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Sen. Barack Obama with Raila Odinga
The Ivory Coast is facing the forced Islamist takeover of its government, a move being pushed by the United States and United Nations, whose leaders reportedly are ignoring the nation’s own procedures that determined Laurent Gbagbo, a Christian, legitimately was re-elected president, according to a report from Joseph Farah’s G2 Bulletin.
The standoff has placed the country on the brink of a civil war as the U.S. and other Western countries seek to force the installment of Alassane Ouattara, a Muslim who, like Gbagbo, claims the presidency following a recent contested election.
The forced selection of Quattara by outside influences runs contrary to constitutionally established procedures in the Ivory Coast regarding such determinations, critics contend.
In this case, the issue centers on whether the United States and U.N. will select the next Ivory Coast president or allow the decision by the country’s constitutional council to prevail.
The constitutional council had determined that there was sufficient evidence of vote-rigging in the northern part of the country controlled by Islamists to make the final determination that Gbagbo, the incumbent president, had won the hotly contested election last November.
The constitutional council under the Ivory Coast constitution has the last word on election results.
But the U.S., U.N. and African Union are pushing for the recognition of Ouattara and are demanding that Gbagbo step down and “respect democracy.”
The Russians, meanwhile, have blocked a U.N. statement to recognize Ouattara, saying the U.N. has exceeded its role in the Ivory Coast.
It’s the second Muslim-Christian battle in Africa recently. The earlier dispute was in 2007, when Barack Obama campaigned for now-Kenyan Prime Minster Raila Odinga, who had been assigned by the African Union to look into the Ivory Coast situation.
Obama barnstormed on behalf of Odinga, the socialist who hails from the same tribal heritage, the Luo, as Obama, when Odinga was seeking the presidency in Kenya.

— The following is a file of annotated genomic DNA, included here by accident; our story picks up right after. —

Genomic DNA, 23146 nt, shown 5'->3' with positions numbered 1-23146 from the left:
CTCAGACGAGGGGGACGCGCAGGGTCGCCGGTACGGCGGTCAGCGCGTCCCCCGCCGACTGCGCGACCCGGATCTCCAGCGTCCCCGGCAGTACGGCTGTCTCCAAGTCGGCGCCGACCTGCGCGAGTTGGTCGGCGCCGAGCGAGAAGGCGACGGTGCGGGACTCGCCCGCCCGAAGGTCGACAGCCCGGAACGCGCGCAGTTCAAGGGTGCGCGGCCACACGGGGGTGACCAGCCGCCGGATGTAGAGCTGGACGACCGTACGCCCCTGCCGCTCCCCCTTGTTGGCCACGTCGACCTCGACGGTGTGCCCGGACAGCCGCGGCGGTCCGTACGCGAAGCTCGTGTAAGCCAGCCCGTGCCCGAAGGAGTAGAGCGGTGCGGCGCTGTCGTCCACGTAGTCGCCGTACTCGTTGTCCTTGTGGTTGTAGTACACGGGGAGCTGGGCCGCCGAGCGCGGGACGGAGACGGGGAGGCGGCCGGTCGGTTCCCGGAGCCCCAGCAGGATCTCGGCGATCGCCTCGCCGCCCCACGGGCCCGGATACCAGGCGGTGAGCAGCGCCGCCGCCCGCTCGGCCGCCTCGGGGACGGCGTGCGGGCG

Appearing with Odinga at campaign stops, Obama gave speeches accusing the sitting Kenyan president of being corrupt and oppressive.
Then on Aug. 29, 2007, Raila Odinga signed a secret Memorandum of Understanding with Muslim Sheikh Abdullah Abdi, the chief of the National Muslim Leaders Forum of Kenya. In exchange for Muslim support, Odinga promised to rewrite the Kenyan constitution to install Shariah as law in “Muslim declared regions,” elevate Islam as “the only true religion” and give Islamic leaders “oversight” over other religions, establish Shariah courts and ban Christian proselytism.
Even with strong Muslim backing, Odinga was beaten in the December 2007 elections. He then accused the incumbent president of rigging the vote and allegedly incited his supporters to riot. Over the next month, some 1,500 Kenyans were killed and more than 500,000 displaced – with most of the violence led by Muslims, who set churches ablaze and hacked Christians to death with machetes.
Odinga eventually ended up as prime minister in Kenya through a power-sharing arrangement that was installed in an effort to appease those who were rioting.
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